Mitochondrial and nuclear assessment of Ferruginous Pygmy-Owl (Glaucidium Brasilianum) Phylogrography

Proudfoot, Glenn Arthur 16 August 2006 (has links)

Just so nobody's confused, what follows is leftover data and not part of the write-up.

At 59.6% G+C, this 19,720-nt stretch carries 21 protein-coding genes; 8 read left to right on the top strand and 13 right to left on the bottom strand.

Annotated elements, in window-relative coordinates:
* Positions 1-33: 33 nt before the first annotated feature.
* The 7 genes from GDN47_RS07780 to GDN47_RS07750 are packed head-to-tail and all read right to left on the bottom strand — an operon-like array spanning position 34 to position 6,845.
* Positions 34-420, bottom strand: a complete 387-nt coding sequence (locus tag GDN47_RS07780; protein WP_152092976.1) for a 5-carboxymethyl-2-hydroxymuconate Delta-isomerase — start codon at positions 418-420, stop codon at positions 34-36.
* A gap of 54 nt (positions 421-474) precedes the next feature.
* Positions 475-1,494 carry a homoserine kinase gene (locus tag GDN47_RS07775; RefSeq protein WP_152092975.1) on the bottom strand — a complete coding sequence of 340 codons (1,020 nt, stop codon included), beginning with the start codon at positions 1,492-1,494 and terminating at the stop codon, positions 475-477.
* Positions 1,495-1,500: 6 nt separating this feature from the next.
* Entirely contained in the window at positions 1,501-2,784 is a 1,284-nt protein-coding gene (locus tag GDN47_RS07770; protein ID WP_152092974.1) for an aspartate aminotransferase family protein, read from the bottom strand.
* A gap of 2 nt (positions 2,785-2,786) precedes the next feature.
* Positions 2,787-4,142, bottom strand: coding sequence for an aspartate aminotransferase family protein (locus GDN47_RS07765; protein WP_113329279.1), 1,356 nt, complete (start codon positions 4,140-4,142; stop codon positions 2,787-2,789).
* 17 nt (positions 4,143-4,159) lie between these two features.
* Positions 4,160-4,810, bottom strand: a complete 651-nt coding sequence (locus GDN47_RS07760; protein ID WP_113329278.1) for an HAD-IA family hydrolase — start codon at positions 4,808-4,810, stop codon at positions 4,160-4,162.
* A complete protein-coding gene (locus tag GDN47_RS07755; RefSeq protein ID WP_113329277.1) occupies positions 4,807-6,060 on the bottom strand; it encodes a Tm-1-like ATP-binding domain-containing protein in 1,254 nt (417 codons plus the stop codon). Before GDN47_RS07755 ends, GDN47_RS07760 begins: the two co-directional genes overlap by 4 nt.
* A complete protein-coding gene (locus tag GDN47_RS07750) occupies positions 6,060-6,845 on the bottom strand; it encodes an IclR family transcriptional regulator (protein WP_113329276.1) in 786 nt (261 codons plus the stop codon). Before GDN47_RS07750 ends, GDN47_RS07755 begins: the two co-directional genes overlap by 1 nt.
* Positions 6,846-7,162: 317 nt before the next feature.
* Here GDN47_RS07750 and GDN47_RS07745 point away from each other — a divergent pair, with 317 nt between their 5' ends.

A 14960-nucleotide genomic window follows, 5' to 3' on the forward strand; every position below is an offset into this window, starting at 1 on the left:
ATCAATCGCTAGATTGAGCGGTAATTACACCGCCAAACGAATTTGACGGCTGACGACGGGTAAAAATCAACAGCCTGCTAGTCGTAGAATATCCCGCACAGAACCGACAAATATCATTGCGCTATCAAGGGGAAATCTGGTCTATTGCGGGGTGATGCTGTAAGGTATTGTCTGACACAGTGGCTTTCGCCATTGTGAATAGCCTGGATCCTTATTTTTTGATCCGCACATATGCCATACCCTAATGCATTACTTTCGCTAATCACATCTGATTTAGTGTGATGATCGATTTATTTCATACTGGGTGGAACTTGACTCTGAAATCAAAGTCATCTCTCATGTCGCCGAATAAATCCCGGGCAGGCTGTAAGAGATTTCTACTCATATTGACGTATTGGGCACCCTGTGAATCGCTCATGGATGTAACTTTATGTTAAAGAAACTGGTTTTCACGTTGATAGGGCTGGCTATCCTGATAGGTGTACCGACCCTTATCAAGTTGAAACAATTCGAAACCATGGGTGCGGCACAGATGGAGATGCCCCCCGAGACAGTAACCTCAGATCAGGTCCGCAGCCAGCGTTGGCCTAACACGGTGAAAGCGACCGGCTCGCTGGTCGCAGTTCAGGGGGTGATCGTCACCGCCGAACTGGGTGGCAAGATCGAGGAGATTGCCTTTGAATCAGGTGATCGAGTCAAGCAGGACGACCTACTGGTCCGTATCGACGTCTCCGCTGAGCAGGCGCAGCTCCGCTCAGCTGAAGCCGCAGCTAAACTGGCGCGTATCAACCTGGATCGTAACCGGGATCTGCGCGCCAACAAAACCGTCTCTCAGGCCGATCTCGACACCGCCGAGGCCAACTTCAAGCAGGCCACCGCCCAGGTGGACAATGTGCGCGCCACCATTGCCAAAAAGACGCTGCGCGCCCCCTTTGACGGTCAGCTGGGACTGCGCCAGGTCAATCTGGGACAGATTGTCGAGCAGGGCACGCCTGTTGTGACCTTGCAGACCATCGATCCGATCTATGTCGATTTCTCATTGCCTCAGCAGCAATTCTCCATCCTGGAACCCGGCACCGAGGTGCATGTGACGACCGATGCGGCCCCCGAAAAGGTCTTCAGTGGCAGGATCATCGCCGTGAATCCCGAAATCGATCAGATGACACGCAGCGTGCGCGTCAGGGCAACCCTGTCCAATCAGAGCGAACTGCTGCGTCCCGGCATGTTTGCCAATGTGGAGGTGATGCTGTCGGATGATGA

Sequences of the cytochrome b gene and genotypes from 11 polymorphic microsatellite loci were used to assess phylogeographic variation in ferruginous pygmy-owls (Glaucidium brasilianum) from Arizona, Mexico, and Texas. Analysis of mtDNA indicated that pygmy-owl populations in Arizona and Texas are unique, with no shared haplotypes. Populations from Sonora and Sinaloa, Mexico, were distinct from remaining populations in Mexico and grouped closest to haplotypes in Arizona. Nested clade analysis of mtDNA sequence data indicated past fragmentation separated pygmy-owls into two major groups: 1) Arizona, Sonora and Sinaloa, Mexico, and 2) southwestern (Nayarit and Michoacan), south-central (Oaxaca and Chiapas), and eastern Mexico, along the eastern slope of the Sierra Madre Oriental from Texas to Central America. In addition, analysis of mtDNA variation in several species of Glaucidium support the recommendation that populations of G. brasilianum from Mexico, Texas, and Arizona represent a phylogenetically distinct group from populations occurring in South America. The level of separation between the North and South Americanpopulations justifies granting species status (G. ridgwayi) to the North American population. Analysis of distance matrices derived from genotypes of 11 polymorphic microsatellite loci supports restricted gene flow between pygmy-owl populations in Arizona-Sonora and Sinaloa, and Texas-Tamaulipas and the remainder of states in Mexico. The Arizona-Sonora population showed signs of a recent genetic bottleneck, an observation supported by low population estimates for Arizona (13-117 individuals). Heterozygosity in Arizona, however, was equal to levels recorded throughout Mexico and Texas. Congruent patterns revealed by both mtDNA and nuclear DNA (microsatellites) indicate Arizona and Texas populations are distinct subspecies that require the design and implementation of separate management plans for recovery and conservation efforts.